As Democrats in Congress push to put the finishing touches on President Joe Biden’s legislative economic agenda, House Speaker Nancy Pelosi touted a government report which she said suggests that the Build Back Better bill — Biden’s $1.75 trillion social spending and climate change bill — is “solidly paid for.”
The report, issued Thursday by the Joint Committee on Taxation (JCT), says that the tax-increase provisions in the bill would raise $1.5 trillion over 10 years — but it does not include the bill’s other pay-fors, including drug pricing provisions or IRS enforcement.
Corporate and international tax reform will bring in roughly $814 billion in revenue, while tax increases on wealthy Americans will bring in $640 billion.
All told, Mass. Rep. Richard Neal, the chair of the House Ways and Means Committee, told reporters that the bill will be fully paid for when all of those other elements are considered.
An estimate provided by the White House suggests IRS enforcement could bring in $400 billion, with prescription drug reform providing $145 billion — putting the total somewhere in the neighborhood of over $2 trillion in revenue.
"I think we're in a good place to move forward, and we'll continue to have conversations [with lawmakers]," said principal deputy press secretary Karine Jean-Pierre Thursday afternoon.
The JCT score comes the same day that reports emerged that Speaker Pelosi told members of her caucus that she wants to hold a vote on the Build Back Better bill as soon as Thursday, with a vote on the $1 trillion Senate-passed Bipartisan Infrastructure Bill as soon as Friday morning.
At her weekly press conference Thursday morning, Pelosi did not commit to a specific timeframe for those votes, simply telling reporters, "I’ll let you know as soon as I wish to.”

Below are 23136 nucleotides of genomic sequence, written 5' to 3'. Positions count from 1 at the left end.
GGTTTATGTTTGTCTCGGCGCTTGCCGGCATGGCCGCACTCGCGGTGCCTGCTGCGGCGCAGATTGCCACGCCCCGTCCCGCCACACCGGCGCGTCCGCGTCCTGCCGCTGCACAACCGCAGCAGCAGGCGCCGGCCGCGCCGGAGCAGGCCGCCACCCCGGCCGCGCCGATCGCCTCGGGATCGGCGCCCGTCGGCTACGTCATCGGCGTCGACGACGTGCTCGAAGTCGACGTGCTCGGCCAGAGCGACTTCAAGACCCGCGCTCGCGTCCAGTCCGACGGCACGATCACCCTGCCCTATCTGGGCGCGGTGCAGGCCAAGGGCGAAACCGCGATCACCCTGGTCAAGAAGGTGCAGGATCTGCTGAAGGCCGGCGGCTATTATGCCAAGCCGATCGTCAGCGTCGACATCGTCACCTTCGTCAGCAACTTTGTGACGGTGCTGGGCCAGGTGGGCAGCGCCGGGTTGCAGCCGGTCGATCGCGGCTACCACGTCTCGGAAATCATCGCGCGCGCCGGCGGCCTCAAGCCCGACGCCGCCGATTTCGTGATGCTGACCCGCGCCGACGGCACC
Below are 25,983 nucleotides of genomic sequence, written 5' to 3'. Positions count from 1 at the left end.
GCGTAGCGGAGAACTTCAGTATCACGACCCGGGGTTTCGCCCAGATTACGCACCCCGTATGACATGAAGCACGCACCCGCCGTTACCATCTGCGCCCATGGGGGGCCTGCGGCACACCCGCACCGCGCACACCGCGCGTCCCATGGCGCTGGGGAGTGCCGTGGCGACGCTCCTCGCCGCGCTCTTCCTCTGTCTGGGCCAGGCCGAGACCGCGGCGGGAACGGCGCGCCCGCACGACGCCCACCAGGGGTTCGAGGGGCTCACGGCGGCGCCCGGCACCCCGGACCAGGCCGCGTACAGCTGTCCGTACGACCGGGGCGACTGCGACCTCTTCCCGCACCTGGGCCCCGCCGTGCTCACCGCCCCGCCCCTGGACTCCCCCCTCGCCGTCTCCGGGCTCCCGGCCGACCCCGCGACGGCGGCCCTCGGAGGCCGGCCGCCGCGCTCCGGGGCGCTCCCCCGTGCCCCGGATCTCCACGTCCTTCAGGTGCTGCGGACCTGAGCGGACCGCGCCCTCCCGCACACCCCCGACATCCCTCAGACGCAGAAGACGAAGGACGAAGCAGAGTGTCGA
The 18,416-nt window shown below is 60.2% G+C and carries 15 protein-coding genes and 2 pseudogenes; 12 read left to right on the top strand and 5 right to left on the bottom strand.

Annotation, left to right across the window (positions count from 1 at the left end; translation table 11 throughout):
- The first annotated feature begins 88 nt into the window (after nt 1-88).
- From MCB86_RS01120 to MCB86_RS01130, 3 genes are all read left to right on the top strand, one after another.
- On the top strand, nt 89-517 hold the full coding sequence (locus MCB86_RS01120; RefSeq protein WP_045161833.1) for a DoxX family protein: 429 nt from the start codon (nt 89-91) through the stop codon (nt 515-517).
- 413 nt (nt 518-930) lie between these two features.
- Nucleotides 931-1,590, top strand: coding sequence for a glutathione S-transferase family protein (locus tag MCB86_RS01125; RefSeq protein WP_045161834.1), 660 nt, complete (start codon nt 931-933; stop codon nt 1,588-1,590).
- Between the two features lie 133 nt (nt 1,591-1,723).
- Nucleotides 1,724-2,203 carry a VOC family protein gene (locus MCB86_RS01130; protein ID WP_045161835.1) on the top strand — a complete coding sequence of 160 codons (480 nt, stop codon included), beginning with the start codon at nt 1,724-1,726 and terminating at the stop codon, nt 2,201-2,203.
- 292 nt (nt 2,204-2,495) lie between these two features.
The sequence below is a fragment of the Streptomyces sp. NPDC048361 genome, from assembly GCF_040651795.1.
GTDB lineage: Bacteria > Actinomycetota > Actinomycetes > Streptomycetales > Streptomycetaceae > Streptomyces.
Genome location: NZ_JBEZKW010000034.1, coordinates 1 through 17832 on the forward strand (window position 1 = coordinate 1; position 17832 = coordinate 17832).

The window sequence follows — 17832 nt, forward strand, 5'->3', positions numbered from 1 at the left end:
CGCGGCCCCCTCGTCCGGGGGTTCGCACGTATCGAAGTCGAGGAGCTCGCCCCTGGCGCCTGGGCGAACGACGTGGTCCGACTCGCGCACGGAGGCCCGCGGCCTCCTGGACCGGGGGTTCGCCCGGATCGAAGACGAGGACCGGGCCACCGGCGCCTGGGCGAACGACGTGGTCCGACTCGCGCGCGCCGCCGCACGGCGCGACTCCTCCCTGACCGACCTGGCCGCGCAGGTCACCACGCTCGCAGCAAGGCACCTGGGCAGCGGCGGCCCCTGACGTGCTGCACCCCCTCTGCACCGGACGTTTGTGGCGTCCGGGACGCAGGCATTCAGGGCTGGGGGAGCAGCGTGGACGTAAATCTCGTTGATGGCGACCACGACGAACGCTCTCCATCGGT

"We're going to pass both bills, but in order to do so, we have to have votes for both bills, and that's where we are,” Pelosi pledged, but did not commit to whether or not they have the votes yet.
"Did you see the whip count?” Pelosi asked reporters. “Because I'll tell you something about [House Majority Whip James] Clyburn, he keeps it close to the vest.”
Jean-Pierre called the speaker and President Biden "partners" in getting the administration's sweeping agenda passed.
Asked whether Democrats are trying to do too much, too soon, especially given the close governors' races on Tuesday that led to a Republican win in Virginia, Jean-Pierre said the Build Back Better agenda was something that should have happened "decades ago."
"We have to get this done for the American people," she said, later adding: "81 million people voted almost a year ago to put this president where he is right now to make sure that we deliver for the American public. So this was this was out there over a year ago."
And she said Biden had not spoken to West Virginia Democrat Joe Manchin since last week, the senator who could sink the president's agenda even if it passes the House this week, due to his opposition to the inclusion of paid family leave and other provisions.
"We’re going to pass both bills but in order to do so we have to have the votes for both bills,” Pelosi added on vote timing Thursday.
One thing Pelosi did make clear? There will not be a vote on the $1 trillion infrastructure bill without a Build Back Better vote.
"No," Pelosi replied when asked if there will be a standalone vote on infrastructure.
Democrats in Congress have expressed a renewed urgency to get both bills passed after less-than-desirable election results in Tuesday’s off-year elections for the party, including a Republican candidate capturing the Virginia gubernatorial race and a Democrat incumbent barely hanging on to win re-election in New Jersey — both states President Biden handily won in 2020.